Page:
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Prog Brain Res. 2016;229:325-342. doi: 10.1016/bs.pbr.2016.06.004. Epub 2016 Jul 12.

How motivation and reward learning modulate selective attention.

Author information

1
Laboratory for Behavioral Neurology and Imaging of Cognition, University of Geneva, Geneva, Switzerland. Electronic address: alx.bourgeois@gmail.com.
2
University of Verona, Verona, Italy; National Institute of Neuroscience, Verona, Italy.
3
Laboratory for Behavioral Neurology and Imaging of Cognition, University of Geneva, Geneva, Switzerland.

Abstract

Motivational stimuli such as rewards elicit adaptive responses and influence various cognitive functions. Notably, increasing evidence suggests that stimuli with particular motivational values can strongly shape perception and attention. These effects resemble both selective top-down and stimulus-driven attentional orienting, as they depend on internal states but arise without conscious will, yet they seem to reflect attentional systems that are functionally and anatomically distinct from those classically associated with frontoparietal cortical networks in the brain. Recent research in human and nonhuman primates has begun to reveal how reward can bias attentional selection, and where within the cognitive system the signals providing attentional priority are generated. This review aims at describing the different mechanisms sustaining motivational attention, their impact on different behavioral tasks, and current knowledge concerning the neural networks governing the integration of motivational influences on attentional behavior.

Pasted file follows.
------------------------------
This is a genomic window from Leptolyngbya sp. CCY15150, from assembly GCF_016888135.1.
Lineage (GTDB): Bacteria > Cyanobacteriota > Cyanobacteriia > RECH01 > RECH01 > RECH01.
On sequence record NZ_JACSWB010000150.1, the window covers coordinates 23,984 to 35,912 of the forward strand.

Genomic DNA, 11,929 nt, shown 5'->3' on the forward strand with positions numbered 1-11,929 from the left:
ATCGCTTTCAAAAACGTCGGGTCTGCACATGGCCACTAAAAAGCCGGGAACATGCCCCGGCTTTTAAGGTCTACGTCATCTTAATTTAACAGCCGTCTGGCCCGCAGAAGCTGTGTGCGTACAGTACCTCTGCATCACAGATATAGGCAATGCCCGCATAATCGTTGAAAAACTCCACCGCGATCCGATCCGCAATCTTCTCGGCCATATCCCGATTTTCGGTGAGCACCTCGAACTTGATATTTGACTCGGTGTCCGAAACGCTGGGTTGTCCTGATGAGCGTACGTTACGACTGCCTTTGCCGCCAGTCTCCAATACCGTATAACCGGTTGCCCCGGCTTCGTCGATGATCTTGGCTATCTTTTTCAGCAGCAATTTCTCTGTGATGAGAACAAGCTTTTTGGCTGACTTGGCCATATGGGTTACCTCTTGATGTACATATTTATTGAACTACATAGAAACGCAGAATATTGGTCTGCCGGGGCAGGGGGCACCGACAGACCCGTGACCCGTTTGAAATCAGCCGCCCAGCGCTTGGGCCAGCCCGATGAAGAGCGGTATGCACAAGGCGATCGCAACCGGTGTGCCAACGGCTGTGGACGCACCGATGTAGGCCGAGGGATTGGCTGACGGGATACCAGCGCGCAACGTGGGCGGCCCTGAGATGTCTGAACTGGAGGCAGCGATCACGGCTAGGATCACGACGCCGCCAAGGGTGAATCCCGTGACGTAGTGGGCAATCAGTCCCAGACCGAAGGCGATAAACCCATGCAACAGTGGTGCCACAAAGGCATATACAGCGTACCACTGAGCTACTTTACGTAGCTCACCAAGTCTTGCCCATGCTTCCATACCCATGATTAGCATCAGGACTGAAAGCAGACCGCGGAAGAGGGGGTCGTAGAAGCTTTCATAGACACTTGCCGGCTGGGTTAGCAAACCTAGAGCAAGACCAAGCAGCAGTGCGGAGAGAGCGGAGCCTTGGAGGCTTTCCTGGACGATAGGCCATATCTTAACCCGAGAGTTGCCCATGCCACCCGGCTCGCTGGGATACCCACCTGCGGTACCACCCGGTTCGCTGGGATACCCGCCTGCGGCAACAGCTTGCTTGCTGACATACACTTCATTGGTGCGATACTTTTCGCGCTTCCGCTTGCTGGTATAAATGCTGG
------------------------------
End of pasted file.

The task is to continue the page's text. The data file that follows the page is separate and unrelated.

KEYWORDS:

Attentional selection; Dopamine systems; Motivation; Reward

PMID:
27926446
DOI:
10.1016/bs.pbr.2016.06.004
[Indexed for MEDLINE]

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